Sildenafil relaxes vascular smooth muscle cells and is used to treat pulmonary artery hypertension as well as erectile dysfunction. However, the effectiveness of sildenafil on skeletal muscle and the benefit of its clinical use have been controversial, and most studies focus primarily on tissues and organs from disease models without cellular examination.
Here, the effects of sildenafil on skeletal muscle at the cellular level were examined using mouse primary skeletal myoblasts (the proliferative form of skeletal muscle stem cells) and myotubes, along with single-cell Ca2+ imaging experiments and cellular and biochemical studies. The proliferation of skeletal myoblasts was enhanced by sildenafil in a dose-independent manner. In skeletal myotubes, sildenafil enhanced the activity of ryanodine receptor 1, an internal Ca2+ channel, and Ca2+ movement that promotes skeletal muscle contraction, possibly due to an increase in the resting cytosolic Ca2+ level and a unique microscopic shape in the myotube membranes.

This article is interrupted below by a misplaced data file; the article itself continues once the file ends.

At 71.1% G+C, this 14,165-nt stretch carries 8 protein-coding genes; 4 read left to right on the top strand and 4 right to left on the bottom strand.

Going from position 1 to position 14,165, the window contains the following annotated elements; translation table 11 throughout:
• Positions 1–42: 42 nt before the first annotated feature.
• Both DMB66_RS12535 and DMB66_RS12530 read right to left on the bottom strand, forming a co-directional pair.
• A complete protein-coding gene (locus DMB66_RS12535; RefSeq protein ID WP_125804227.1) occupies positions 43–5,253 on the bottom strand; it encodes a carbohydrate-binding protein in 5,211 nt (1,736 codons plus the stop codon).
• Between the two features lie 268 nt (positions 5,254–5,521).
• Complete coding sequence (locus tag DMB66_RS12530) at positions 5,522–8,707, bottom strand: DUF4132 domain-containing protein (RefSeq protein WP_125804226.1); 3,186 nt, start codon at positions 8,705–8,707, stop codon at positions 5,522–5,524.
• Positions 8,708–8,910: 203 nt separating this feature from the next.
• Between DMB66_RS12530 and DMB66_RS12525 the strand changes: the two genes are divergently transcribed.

Therefore, these results suggest that the maintenance ability of skeletal muscle mass and the contractility of skeletal muscle could be improved by sildenafil by enhancing the proliferation of skeletal myoblasts and increasing the Ca2+ availability of skeletal myotubes, respectively.
Huang, M., Lee, K.J., Kim, K.J., Ahn, M.K., Cho, C.H. and Lee, E.H., 2016. The maintenance ability and Ca2+ availability of skeletal muscle are enhanced by sildenafil. Experimental & Molecular Medicine, 48(12), p.e278.
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Categories: Medical & Pharmaceutical